In a 4- to 5-quart Dutch oven or other soup pot, heat the remaining 2 Tbsp. oil over medium-low heat. Add the shallots and a pinch of salt, and cook, stirring, just until the shallots are softened and many are browning, about 3 to 4 minutes. Add the bok choy and 1/2 tsp. salt, and stir until all the leaves are wilted, about 2 minutes. Add the garlic, ginger, and chili-garlic sauce and stir until fragrant, about 30 seconds. Add the cooked shiitakes, the chicken broth, and two cups of water to the pan. Bring to a boil, reduce to a simmer and cook for 5 minutes. Remove the pan from the heat and let sit for 5 minutes. Stir in the soy-lime mixture and 2 Tbsp. of the cilantro.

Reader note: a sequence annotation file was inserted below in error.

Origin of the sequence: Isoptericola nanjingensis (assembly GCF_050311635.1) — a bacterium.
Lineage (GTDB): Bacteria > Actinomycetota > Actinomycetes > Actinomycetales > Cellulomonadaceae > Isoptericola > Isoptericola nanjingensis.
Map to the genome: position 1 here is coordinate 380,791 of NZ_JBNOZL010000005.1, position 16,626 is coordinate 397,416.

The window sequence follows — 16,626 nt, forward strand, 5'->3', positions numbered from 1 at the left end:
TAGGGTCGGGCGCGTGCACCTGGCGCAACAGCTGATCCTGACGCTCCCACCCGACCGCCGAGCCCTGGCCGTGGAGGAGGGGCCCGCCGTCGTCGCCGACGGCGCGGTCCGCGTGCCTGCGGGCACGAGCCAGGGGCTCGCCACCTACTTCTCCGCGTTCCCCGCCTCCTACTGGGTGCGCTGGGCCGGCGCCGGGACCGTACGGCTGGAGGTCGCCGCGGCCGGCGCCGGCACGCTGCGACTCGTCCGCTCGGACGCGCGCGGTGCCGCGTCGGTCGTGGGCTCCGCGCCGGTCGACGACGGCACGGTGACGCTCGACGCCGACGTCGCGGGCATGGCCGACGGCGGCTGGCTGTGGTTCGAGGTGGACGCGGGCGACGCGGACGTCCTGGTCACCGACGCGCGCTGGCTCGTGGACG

Distribute the noodles evenly among 4 deep soup bowls. Use tongs to arrange most of the greens over the noodles in each bowl, and then ladle the remaining broth and soup contents into each bowl, distributing evenly.Garnish each bowl of soup with more cilantro, the scallions, and the peanuts. Serve right away with both a fork and spoon.